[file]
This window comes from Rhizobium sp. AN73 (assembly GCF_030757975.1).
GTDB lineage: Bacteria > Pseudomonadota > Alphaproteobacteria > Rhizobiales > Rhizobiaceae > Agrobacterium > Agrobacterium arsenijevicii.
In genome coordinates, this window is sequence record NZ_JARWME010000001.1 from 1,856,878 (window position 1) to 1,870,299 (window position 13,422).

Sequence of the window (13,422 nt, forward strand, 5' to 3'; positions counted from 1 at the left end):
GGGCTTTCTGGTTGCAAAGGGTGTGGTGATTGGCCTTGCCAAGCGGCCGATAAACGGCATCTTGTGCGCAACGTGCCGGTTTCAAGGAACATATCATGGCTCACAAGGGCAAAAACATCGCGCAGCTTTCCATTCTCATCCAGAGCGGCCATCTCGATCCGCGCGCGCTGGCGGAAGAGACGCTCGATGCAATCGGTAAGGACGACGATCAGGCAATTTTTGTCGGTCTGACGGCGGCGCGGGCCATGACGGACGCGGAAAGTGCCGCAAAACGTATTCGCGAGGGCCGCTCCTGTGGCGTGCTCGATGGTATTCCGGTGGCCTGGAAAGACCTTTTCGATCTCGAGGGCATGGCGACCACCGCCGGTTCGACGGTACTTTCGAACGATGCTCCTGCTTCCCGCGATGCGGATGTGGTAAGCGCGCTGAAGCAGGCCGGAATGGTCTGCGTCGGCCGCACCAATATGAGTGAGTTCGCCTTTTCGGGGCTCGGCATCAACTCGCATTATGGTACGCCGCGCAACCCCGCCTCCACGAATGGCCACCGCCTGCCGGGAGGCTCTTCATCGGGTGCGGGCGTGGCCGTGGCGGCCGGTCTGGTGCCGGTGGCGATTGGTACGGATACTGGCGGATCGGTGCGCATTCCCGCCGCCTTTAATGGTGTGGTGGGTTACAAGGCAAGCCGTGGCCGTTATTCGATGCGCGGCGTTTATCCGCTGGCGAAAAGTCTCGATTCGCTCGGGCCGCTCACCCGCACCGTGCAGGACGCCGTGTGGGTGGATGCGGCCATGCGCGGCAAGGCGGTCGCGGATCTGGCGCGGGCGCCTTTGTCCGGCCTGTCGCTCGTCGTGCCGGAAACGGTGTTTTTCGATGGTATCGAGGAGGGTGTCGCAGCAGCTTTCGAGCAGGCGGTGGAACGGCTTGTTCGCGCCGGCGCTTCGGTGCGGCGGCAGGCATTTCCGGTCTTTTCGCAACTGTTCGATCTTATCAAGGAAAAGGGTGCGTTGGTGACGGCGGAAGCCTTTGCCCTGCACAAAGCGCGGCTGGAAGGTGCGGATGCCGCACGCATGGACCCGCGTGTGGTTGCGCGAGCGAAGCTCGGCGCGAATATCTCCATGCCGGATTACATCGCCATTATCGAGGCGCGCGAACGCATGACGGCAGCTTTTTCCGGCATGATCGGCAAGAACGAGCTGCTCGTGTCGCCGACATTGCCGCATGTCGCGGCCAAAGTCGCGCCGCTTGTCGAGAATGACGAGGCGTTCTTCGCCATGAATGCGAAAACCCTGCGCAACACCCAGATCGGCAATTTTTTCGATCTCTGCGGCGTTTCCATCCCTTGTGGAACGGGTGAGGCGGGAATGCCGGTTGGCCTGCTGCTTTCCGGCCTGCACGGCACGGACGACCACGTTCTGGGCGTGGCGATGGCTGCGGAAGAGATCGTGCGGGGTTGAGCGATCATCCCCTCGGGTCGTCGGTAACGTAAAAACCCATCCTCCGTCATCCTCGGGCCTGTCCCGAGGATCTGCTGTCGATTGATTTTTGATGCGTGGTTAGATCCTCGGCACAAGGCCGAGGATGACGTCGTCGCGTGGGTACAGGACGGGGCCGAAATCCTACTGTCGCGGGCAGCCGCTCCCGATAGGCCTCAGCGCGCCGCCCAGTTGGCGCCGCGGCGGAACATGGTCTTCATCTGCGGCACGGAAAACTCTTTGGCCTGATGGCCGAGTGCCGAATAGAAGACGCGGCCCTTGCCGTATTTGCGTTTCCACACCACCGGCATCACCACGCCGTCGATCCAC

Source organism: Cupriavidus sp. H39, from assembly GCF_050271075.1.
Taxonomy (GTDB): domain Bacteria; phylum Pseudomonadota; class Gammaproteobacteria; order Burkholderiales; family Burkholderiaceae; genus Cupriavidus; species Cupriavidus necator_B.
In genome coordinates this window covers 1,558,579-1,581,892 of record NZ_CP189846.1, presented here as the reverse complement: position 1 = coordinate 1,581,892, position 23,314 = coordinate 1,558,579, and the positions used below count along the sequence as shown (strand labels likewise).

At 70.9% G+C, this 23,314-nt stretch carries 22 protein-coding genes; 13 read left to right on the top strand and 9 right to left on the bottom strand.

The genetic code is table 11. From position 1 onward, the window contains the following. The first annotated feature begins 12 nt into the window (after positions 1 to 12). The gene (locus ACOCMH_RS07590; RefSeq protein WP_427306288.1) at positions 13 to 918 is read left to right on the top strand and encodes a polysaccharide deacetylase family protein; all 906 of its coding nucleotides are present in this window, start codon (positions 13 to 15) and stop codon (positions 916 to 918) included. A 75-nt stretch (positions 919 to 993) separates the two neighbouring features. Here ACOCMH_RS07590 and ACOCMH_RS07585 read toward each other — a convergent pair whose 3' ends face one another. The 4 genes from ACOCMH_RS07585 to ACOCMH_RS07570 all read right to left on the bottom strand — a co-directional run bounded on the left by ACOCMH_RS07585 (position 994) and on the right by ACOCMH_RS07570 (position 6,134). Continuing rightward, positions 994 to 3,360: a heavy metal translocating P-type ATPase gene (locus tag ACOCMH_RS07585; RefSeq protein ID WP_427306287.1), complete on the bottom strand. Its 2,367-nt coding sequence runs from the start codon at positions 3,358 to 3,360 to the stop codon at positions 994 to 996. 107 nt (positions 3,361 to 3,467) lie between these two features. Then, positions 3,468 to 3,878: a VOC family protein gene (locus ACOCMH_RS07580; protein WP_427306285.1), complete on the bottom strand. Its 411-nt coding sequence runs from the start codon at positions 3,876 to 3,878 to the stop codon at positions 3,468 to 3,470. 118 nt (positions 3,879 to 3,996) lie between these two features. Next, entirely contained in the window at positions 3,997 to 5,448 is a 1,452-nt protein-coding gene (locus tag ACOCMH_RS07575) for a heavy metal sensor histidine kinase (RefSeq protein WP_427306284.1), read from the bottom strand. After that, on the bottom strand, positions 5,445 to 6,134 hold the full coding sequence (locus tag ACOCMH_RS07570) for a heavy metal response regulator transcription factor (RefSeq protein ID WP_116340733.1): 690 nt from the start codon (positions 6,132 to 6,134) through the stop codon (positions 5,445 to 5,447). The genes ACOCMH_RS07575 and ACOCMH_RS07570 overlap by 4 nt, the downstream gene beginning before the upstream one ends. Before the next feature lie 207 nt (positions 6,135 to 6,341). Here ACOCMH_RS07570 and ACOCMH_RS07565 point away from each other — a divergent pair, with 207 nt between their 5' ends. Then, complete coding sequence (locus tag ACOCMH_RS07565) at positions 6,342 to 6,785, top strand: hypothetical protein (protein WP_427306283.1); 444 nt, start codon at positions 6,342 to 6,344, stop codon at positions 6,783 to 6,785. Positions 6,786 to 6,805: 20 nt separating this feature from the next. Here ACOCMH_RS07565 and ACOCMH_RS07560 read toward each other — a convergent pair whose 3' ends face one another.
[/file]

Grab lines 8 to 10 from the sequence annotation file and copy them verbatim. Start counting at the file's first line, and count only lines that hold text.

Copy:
In genome coordinates this window covers 1,558,579-1,581,892 of record NZ_CP189846.1, presented here as the reverse complement: position 1 = coordinate 1,581,892, position 23,314 = coordinate 1,558,579, and the positions used below count along the sequence as shown (strand labels likewise).

At 70.9% G+C, this 23,314-nt stretch carries 22 protein-coding genes; 13 read left to right on the top strand and 9 right to left on the bottom strand.

The genetic code is table 11. From position 1 onward, the window contains the following. The first annotated feature begins 12 nt into the window (after positions 1 to 12). The gene (locus ACOCMH_RS07590; RefSeq protein WP_427306288.1) at positions 13 to 918 is read left to right on the top strand and encodes a polysaccharide deacetylase family protein; all 906 of its coding nucleotides are present in this window, start codon (positions 13 to 15) and stop codon (positions 916 to 918) included. A 75-nt stretch (positions 919 to 993) separates the two neighbouring features. Here ACOCMH_RS07590 and ACOCMH_RS07585 read toward each other — a convergent pair whose 3' ends face one another. The 4 genes from ACOCMH_RS07585 to ACOCMH_RS07570 all read right to left on the bottom strand — a co-directional run bounded on the left by ACOCMH_RS07585 (position 994) and on the right by ACOCMH_RS07570 (position 6,134). Continuing rightward, positions 994 to 3,360: a heavy metal translocating P-type ATPase gene (locus tag ACOCMH_RS07585; RefSeq protein ID WP_427306287.1), complete on the bottom strand. Its 2,367-nt coding sequence runs from the start codon at positions 3,358 to 3,360 to the stop codon at positions 994 to 996. 107 nt (positions 3,361 to 3,467) lie between these two features. Then, positions 3,468 to 3,878: a VOC family protein gene (locus ACOCMH_RS07580; protein WP_427306285.1), complete on the bottom strand. Its 411-nt coding sequence runs from the start codon at positions 3,876 to 3,878 to the stop codon at positions 3,468 to 3,470. 118 nt (positions 3,879 to 3,996) lie between these two features. Next, entirely contained in the window at positions 3,997 to 5,448 is a 1,452-nt protein-coding gene (locus tag ACOCMH_RS07575) for a heavy metal sensor histidine kinase (RefSeq protein WP_427306284.1), read from the bottom strand. After that, on the bottom strand, positions 5,445 to 6,134 hold the full coding sequence (locus tag ACOCMH_RS07570) for a heavy metal response regulator transcription factor (RefSeq protein ID WP_116340733.1): 690 nt from the start codon (positions 6,132 to 6,134) through the stop codon (positions 5,445 to 5,447). The genes ACOCMH_RS07575 and ACOCMH_RS07570 overlap by 4 nt, the downstream gene beginning before the upstream one ends. Before the next feature lie 207 nt (positions 6,135 to 6,341). Here ACOCMH_RS07570 and ACOCMH_RS07565 point away from each other — a divergent pair, with 207 nt between their 5' ends. Then, complete coding sequence (locus tag ACOCMH_RS07565) at positions 6,342 to 6,785, top strand: hypothetical protein (protein WP_427306283.1); 444 nt, start codon at positions 6,342 to 6,344, stop codon at positions 6,783 to 6,785. Positions 6,786 to 6,805: 20 nt separating this feature from the next. Here ACOCMH_RS07565 and ACOCMH_RS07560 read toward each other — a convergent pair whose 3' ends face one another.